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http://dx.doi.org/10.1177/0306312718771212DOI Listing
April 2018
3 Reads

Creating energy citizenship through material participation.

Soc Stud Sci 2018 Apr 12;48(2):283-303. Epub 2018 Apr 12.

Department of Interdisciplinary Studies of Culture, Centre for Technology and Society, Norwegian University of Science and Technology, Trondheim, Norway.

Transitions towards low-carbon energy systems will be comprehensive and demanding, requiring substantial public support. One important contribution from STS is to highlight the roles of citizens and public engagement. Until recently, energy users have often been treated as customers and passive market actors, or as recipients of technology at the margins of centralized systems. Read More

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http://dx.doi.org/10.1177/0306312718770286DOI Listing
http://www.ncbi.nlm.nih.gov/pmc/articles/PMC5977452PMC
April 2018
2 Reads

'Civil skepticism' and the social construction of knowledge: A case in dendroclimatology.

Soc Stud Sci 2018 Mar 1:306312718763119. Epub 2018 Mar 1.

Science, Technology and Innovation Studies, The University of Edinburgh, Edinburgh, UK.

Early Science and Technology Studies (STS) scholars recognized that the social construction of knowledge depends on skepticism's parasitic relationship to background expectations and trust. Subsequent generations have paid less empirical attention to skepticism in science and its relationship with trust. I seek to rehabilitate skepticism in STS - particularly, Merton's view of skepticism as a scientific norm sustained by trust among status peers - with a study of what I call 'civil skepticism'. Read More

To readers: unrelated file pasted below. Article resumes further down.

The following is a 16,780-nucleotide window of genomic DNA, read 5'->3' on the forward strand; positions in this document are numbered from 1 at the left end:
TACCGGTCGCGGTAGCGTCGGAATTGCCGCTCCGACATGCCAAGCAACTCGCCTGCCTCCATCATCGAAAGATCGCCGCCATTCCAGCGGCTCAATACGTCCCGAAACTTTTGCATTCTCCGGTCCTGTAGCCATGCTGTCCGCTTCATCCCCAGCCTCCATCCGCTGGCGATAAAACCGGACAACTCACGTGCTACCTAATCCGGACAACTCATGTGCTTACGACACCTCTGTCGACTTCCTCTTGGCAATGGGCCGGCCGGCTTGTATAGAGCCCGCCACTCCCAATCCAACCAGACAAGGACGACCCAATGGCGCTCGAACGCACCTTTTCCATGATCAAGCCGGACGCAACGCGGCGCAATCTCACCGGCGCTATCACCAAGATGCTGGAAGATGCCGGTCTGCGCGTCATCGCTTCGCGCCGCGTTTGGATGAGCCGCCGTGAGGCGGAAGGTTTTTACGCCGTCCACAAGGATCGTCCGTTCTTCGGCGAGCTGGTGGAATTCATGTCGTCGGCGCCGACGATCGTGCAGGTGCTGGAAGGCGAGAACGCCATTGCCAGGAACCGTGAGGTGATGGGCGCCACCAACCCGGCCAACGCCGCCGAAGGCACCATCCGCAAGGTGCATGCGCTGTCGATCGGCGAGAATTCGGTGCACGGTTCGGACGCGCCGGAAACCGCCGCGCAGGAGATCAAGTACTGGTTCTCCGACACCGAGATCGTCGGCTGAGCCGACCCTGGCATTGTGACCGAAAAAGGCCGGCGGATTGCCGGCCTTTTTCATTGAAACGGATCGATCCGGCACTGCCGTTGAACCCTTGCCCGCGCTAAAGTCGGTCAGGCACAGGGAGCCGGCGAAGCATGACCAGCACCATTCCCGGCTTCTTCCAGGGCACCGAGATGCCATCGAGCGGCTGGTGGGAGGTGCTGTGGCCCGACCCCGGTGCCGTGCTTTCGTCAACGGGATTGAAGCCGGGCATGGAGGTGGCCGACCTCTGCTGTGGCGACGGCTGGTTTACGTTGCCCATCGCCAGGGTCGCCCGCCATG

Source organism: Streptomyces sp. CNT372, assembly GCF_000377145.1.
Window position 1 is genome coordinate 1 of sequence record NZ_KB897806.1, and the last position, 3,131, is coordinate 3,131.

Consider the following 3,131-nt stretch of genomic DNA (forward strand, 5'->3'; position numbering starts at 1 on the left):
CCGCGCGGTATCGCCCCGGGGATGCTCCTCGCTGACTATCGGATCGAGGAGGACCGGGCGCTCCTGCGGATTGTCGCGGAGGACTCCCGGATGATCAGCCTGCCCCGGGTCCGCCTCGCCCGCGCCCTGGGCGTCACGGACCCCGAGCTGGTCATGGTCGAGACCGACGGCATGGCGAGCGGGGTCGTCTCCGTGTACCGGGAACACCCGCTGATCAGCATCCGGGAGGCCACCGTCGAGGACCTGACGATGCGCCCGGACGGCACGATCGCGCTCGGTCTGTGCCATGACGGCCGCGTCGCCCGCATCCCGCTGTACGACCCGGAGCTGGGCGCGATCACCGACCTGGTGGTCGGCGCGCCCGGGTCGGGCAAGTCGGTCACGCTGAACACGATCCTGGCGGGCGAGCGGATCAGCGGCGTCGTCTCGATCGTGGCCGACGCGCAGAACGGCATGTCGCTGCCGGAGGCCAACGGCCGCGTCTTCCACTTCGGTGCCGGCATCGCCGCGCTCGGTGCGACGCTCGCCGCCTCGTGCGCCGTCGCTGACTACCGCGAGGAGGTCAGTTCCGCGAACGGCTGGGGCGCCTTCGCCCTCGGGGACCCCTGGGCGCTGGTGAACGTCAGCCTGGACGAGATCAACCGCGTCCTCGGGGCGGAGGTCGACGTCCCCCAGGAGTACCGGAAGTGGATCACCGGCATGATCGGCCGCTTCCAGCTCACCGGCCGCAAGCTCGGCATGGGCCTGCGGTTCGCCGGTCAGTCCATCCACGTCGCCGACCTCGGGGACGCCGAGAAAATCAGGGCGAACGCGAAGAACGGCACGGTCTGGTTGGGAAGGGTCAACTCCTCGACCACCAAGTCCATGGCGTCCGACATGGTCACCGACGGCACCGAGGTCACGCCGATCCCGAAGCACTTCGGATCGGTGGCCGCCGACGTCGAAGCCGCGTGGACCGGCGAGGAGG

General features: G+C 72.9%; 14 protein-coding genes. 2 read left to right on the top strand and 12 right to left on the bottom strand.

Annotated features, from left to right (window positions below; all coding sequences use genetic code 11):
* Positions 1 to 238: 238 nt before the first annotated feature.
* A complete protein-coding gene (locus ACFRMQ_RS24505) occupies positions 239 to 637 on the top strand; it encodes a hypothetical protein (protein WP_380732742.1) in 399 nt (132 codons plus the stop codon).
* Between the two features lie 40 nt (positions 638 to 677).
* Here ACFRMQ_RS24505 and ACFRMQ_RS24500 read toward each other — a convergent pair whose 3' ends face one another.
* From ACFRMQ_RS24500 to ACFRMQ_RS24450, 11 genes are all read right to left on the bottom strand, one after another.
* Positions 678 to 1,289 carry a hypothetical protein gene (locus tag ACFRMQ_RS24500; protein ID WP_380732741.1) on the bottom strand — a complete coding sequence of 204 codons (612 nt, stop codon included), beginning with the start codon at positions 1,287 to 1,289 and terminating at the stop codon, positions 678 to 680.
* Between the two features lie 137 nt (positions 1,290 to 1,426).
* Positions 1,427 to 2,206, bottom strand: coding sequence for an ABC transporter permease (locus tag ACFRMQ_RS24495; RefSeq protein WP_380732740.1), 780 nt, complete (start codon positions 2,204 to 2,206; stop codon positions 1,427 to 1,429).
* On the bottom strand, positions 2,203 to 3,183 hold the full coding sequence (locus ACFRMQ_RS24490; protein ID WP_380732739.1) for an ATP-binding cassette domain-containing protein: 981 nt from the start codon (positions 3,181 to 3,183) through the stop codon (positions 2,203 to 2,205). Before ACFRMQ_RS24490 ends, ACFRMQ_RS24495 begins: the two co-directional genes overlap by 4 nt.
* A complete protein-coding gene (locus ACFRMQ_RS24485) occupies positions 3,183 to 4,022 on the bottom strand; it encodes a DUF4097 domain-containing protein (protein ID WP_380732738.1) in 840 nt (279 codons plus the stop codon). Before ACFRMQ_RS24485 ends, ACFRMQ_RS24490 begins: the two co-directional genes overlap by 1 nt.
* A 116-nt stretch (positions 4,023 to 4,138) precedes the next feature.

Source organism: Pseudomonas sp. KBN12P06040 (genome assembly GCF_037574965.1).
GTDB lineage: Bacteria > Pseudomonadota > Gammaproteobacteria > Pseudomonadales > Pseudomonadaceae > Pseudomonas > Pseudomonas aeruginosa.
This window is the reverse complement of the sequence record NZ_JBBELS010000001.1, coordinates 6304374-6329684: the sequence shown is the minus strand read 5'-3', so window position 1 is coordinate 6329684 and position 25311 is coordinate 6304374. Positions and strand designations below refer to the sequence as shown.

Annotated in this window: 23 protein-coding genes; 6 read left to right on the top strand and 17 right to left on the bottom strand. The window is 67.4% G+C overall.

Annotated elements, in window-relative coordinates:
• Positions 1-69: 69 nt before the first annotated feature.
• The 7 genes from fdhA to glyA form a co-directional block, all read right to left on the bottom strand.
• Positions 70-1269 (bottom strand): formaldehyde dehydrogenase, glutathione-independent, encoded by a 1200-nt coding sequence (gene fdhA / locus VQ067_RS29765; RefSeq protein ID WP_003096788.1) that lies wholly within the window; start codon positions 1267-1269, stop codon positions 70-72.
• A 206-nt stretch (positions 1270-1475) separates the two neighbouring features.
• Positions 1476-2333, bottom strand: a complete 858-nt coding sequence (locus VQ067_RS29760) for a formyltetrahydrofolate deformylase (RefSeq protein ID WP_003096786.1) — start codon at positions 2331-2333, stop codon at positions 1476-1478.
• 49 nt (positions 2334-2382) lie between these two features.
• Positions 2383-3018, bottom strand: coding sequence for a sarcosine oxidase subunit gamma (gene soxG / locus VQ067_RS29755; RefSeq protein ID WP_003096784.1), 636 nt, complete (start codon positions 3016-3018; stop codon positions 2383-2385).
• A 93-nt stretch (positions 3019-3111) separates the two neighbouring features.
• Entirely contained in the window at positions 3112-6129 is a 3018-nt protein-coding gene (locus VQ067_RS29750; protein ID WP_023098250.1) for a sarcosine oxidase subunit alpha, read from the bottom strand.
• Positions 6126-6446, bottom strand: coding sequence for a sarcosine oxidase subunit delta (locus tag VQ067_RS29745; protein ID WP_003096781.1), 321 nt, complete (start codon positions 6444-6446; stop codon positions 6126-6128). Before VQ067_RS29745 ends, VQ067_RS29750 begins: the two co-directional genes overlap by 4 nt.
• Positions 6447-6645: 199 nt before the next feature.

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http://dx.doi.org/10.1177/0306312718763119DOI Listing
March 2018
2 Reads

Chemical warfare in Colombia, evidentiary ecologies and senti-actuando practices of justice.

Authors:
Kristina Lyons

Soc Stud Sci 2018 Jun 23;48(3):414-437. Epub 2018 Mar 23.

Feminist Studies, University of California - Santa Cruz, Santa Cruz, CA, USA.

Between 1994 and 2015, militarized aerial fumigation was a central component of US-Colombia antidrug policy. Crop duster planes sprayed a concentrated formula of Monsanto's herbicide, glyphosate, over illicit crops, and also forests, soils, pastures, livestock, watersheds, subsistence food and human bodies. Given that a national peace agreement was signed in 2016 between FARC-EP guerrillas and the state to end Colombia's over five decades of war, certain government officials are quick to proclaim aerial fumigation of glyphosate an issue of the past. Read More